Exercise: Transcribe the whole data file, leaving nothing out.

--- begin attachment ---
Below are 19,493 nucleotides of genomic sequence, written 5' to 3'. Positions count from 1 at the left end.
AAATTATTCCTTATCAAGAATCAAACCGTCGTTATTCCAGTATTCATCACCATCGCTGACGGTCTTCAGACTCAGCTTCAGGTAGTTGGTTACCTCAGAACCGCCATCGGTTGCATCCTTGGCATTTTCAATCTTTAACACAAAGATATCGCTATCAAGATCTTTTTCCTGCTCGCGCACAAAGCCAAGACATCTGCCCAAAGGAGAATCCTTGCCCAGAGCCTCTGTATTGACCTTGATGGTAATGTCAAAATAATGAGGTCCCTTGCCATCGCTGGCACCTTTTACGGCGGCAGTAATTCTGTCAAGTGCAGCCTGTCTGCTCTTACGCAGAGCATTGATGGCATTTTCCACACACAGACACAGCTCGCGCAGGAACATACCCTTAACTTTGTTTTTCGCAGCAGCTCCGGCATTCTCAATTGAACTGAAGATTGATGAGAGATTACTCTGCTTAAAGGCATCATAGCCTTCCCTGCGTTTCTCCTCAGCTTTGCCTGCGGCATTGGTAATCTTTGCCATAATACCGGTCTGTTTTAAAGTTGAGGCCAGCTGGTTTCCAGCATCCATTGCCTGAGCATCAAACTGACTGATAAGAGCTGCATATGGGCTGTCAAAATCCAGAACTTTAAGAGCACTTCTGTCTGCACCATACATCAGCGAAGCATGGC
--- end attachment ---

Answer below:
Below are 19,493 nucleotides of genomic sequence, written 5' to 3'. Positions count from 1 at the left end.
AAATTATTCCTTATCAAGAATCAAACCGTCGTTATTCCAGTATTCATCACCATCGCTGACGGTCTTCAGACTCAGCTTCAGGTAGTTGGTTACCTCAGAACCGCCATCGGTTGCATCCTTGGCATTTTCAATCTTTAACACAAAGATATCGCTATCAAGATCTTTTTCCTGCTCGCGCACAAAGCCAAGACATCTGCCCAAAGGAGAATCCTTGCCCAGAGCCTCTGTATTGACCTTGATGGTAATGTCAAAATAATGAGGTCCCTTGCCATCGCTGGCACCTTTTACGGCGGCAGTAATTCTGTCAAGTGCAGCCTGTCTGCTCTTACGCAGAGCATTGATGGCATTTTCCACACACAGACACAGCTCGCGCAGGAACATACCCTTAACTTTGTTTTTCGCAGCAGCTCCGGCATTCTCAATTGAACTGAAGATTGATGAGAGATTACTCTGCTTAAAGGCATCATAGCCTTCCCTGCGTTTCTCCTCAGCTTTGCCTGCGGCATTGGTAATCTTTGCCATAATACCGGTCTGTTTTAAAGTTGAGGCCAGCTGGTTTCCAGCATCCATTGCCTGAGCATCAAACTGACTGATAAGAGCTGCATATGGGCTGTCAAAATCCAGAACTTTAAGAGCACTTCTGTCTGCACCATACATCAGCGAAGCATGGC